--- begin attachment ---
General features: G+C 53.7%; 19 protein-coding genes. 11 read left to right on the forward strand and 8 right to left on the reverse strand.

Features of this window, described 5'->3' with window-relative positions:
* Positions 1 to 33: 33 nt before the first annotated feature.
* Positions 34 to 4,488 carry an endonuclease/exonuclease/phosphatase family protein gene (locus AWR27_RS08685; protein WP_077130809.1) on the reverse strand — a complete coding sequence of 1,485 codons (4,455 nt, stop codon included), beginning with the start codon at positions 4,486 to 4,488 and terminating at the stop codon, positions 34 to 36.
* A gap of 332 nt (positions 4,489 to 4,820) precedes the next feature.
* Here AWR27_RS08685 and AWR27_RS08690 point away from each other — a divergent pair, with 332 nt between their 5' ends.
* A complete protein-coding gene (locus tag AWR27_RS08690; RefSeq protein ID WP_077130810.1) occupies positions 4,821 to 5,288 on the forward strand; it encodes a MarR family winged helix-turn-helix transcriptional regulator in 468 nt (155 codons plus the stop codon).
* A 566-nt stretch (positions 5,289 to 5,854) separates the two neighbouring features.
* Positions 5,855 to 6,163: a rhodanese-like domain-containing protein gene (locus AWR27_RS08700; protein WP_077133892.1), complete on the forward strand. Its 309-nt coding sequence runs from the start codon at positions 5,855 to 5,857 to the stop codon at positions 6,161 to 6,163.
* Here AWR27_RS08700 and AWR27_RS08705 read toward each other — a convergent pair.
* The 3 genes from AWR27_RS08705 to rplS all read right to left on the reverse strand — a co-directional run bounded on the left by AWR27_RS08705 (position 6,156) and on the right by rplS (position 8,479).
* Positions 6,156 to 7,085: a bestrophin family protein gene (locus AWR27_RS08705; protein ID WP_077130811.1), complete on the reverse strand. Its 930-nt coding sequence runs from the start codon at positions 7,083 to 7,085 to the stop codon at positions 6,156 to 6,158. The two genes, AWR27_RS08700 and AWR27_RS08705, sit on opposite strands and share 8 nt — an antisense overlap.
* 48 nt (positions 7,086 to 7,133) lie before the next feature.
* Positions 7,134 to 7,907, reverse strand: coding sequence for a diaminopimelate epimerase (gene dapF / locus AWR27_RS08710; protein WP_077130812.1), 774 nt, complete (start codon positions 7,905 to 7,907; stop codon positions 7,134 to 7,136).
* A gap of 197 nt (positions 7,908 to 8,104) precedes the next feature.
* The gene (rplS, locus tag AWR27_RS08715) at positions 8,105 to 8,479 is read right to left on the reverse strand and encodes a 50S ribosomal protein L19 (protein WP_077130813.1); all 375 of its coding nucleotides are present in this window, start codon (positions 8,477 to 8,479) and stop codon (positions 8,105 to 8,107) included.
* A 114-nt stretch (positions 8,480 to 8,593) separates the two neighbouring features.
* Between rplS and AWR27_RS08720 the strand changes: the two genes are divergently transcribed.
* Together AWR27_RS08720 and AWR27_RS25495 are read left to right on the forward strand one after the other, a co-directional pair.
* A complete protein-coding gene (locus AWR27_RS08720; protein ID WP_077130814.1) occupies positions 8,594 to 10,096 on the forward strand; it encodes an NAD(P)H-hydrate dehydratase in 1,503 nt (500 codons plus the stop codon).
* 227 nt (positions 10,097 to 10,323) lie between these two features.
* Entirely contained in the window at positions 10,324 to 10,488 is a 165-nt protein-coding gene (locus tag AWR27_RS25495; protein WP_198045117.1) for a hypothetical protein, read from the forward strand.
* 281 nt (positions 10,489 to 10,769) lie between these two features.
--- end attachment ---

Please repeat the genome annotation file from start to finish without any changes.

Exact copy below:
General features: G+C 53.7%; 19 protein-coding genes. 11 read left to right on the forward strand and 8 right to left on the reverse strand.

Features of this window, described 5'->3' with window-relative positions:
* Positions 1 to 33: 33 nt before the first annotated feature.
* Positions 34 to 4,488 carry an endonuclease/exonuclease/phosphatase family protein gene (locus AWR27_RS08685; protein WP_077130809.1) on the reverse strand — a complete coding sequence of 1,485 codons (4,455 nt, stop codon included), beginning with the start codon at positions 4,486 to 4,488 and terminating at the stop codon, positions 34 to 36.
* A gap of 332 nt (positions 4,489 to 4,820) precedes the next feature.
* Here AWR27_RS08685 and AWR27_RS08690 point away from each other — a divergent pair, with 332 nt between their 5' ends.
* A complete protein-coding gene (locus tag AWR27_RS08690; RefSeq protein ID WP_077130810.1) occupies positions 4,821 to 5,288 on the forward strand; it encodes a MarR family winged helix-turn-helix transcriptional regulator in 468 nt (155 codons plus the stop codon).
* A 566-nt stretch (positions 5,289 to 5,854) separates the two neighbouring features.
* Positions 5,855 to 6,163: a rhodanese-like domain-containing protein gene (locus AWR27_RS08700; protein WP_077133892.1), complete on the forward strand. Its 309-nt coding sequence runs from the start codon at positions 5,855 to 5,857 to the stop codon at positions 6,161 to 6,163.
* Here AWR27_RS08700 and AWR27_RS08705 read toward each other — a convergent pair.
* The 3 genes from AWR27_RS08705 to rplS all read right to left on the reverse strand — a co-directional run bounded on the left by AWR27_RS08705 (position 6,156) and on the right by rplS (position 8,479).
* Positions 6,156 to 7,085: a bestrophin family protein gene (locus AWR27_RS08705; protein ID WP_077130811.1), complete on the reverse strand. Its 930-nt coding sequence runs from the start codon at positions 7,083 to 7,085 to the stop codon at positions 6,156 to 6,158. The two genes, AWR27_RS08700 and AWR27_RS08705, sit on opposite strands and share 8 nt — an antisense overlap.
* 48 nt (positions 7,086 to 7,133) lie before the next feature.
* Positions 7,134 to 7,907, reverse strand: coding sequence for a diaminopimelate epimerase (gene dapF / locus AWR27_RS08710; protein WP_077130812.1), 774 nt, complete (start codon positions 7,905 to 7,907; stop codon positions 7,134 to 7,136).
* A gap of 197 nt (positions 7,908 to 8,104) precedes the next feature.
* The gene (rplS, locus tag AWR27_RS08715) at positions 8,105 to 8,479 is read right to left on the reverse strand and encodes a 50S ribosomal protein L19 (protein WP_077130813.1); all 375 of its coding nucleotides are present in this window, start codon (positions 8,477 to 8,479) and stop codon (positions 8,105 to 8,107) included.
* A 114-nt stretch (positions 8,480 to 8,593) separates the two neighbouring features.
* Between rplS and AWR27_RS08720 the strand changes: the two genes are divergently transcribed.
* Together AWR27_RS08720 and AWR27_RS25495 are read left to right on the forward strand one after the other, a co-directional pair.
* A complete protein-coding gene (locus AWR27_RS08720; protein ID WP_077130814.1) occupies positions 8,594 to 10,096 on the forward strand; it encodes an NAD(P)H-hydrate dehydratase in 1,503 nt (500 codons plus the stop codon).
* 227 nt (positions 10,097 to 10,323) lie between these two features.
* Entirely contained in the window at positions 10,324 to 10,488 is a 165-nt protein-coding gene (locus tag AWR27_RS25495; protein WP_198045117.1) for a hypothetical protein, read from the forward strand.
* 281 nt (positions 10,489 to 10,769) lie between these two features.